Anyone suffering from what they think may be CTS should consult a physician for a complete evaluation. This evaluation may include one or more of the following tests.
1. Phalen's wrist flexor test. With the elbows on the table and the forearms vertical, the patient holds both wrists in complete but unforced flexion. If numbness or tingling are produced in areas listed above within 60 seconds the test is positive. Wrist extension should bring relief.
2. Tinel's sign test. This test is also known as the median nerve percussion test. The examiner taps over the wrist area along the course of the median nerve using a reflex hammer. A positive sign is elicited if the patient reports a "pins and needles" feeling in the thumb or first two fingers with each tap.
3. Tourniquet test. A blood pressure cuff is applied above the elbow and inflated above systolic blood pressure. In a normal person (no CTS), a tingling sensation develops over the ulnar aspect of the hand after two to three minutes and tingling in the thumb and first two fingers after ten minutes. If the person does have CTS there will be pain and numbness in the thumb and first two fingers within 30 to 60 seconds.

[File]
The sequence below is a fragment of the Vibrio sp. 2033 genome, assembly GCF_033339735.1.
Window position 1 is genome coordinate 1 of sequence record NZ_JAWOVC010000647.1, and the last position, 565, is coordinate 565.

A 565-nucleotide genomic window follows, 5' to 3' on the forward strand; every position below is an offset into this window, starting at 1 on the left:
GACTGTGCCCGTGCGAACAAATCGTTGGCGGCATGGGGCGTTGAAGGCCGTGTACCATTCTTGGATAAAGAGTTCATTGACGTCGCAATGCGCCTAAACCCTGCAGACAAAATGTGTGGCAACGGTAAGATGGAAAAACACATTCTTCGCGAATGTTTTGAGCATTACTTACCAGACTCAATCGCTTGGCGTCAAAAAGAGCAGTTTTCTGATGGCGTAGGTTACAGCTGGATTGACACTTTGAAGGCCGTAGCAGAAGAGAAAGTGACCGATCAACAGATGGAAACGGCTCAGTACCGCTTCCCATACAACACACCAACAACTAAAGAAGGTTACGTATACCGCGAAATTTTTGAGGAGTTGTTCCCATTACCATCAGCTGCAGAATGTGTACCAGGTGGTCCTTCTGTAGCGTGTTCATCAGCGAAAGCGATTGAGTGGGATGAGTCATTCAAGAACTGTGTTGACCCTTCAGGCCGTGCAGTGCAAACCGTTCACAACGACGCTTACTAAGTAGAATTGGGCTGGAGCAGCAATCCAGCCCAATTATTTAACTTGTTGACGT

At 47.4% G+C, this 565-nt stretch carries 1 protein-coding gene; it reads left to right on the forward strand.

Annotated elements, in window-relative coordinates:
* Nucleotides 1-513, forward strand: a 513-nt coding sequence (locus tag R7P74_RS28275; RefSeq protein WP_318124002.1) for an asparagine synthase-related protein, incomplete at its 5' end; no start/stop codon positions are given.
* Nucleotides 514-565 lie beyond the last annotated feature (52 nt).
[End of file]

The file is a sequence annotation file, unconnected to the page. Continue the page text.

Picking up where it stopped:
If these tests give positive results electrodiagnostic tests should be done to confirm the diagnosis.
Electromyography and MRIs are both used to help diagnose CTS. Both should be utilized before surgery is perscribed.
Carpal tunnel can be treated operatively or nonoperatively. The first step in treating CTS is to treat that which is causing the elevated pressures in the carpal tunnel. This may include things such as fixing a fracture, giving antibiotic for an infection, or splinting to prevent the movements of flexion and extension. Only after the cause of the syndrome has been established can effective treatment begin. Otherwise only the symptoms are being treated. As a general rule, conservative therapy can be used whenever there is no muscle weakness or atrophy. Conservative therapy can include one or more of five different things.
The first step in treatment is to put the wrist in a splint in a neutral position. Splints can be bought by prescription in orthopedic and medical supply houses. Many therapist prefer to make their own using lightweight material which they can custom fit. The lighter, better fitting splints that can be made offer better patient compliance. This splinting is usually done for a period of three weeks both day and night and pending successful results an additional three weeks of night only splinting. Splinting has proved very successful.
The second thing that can be done is to start physical therapy which is directed at decreasing swelling, reduction of scar tissue, and decreasing pain. These things can be accomplished with exercise regimens and a wide variety of modalities such as fluidotherapy, TENS, high-volt galvanic stimulation, iontophoresis, ice, and ultrasound.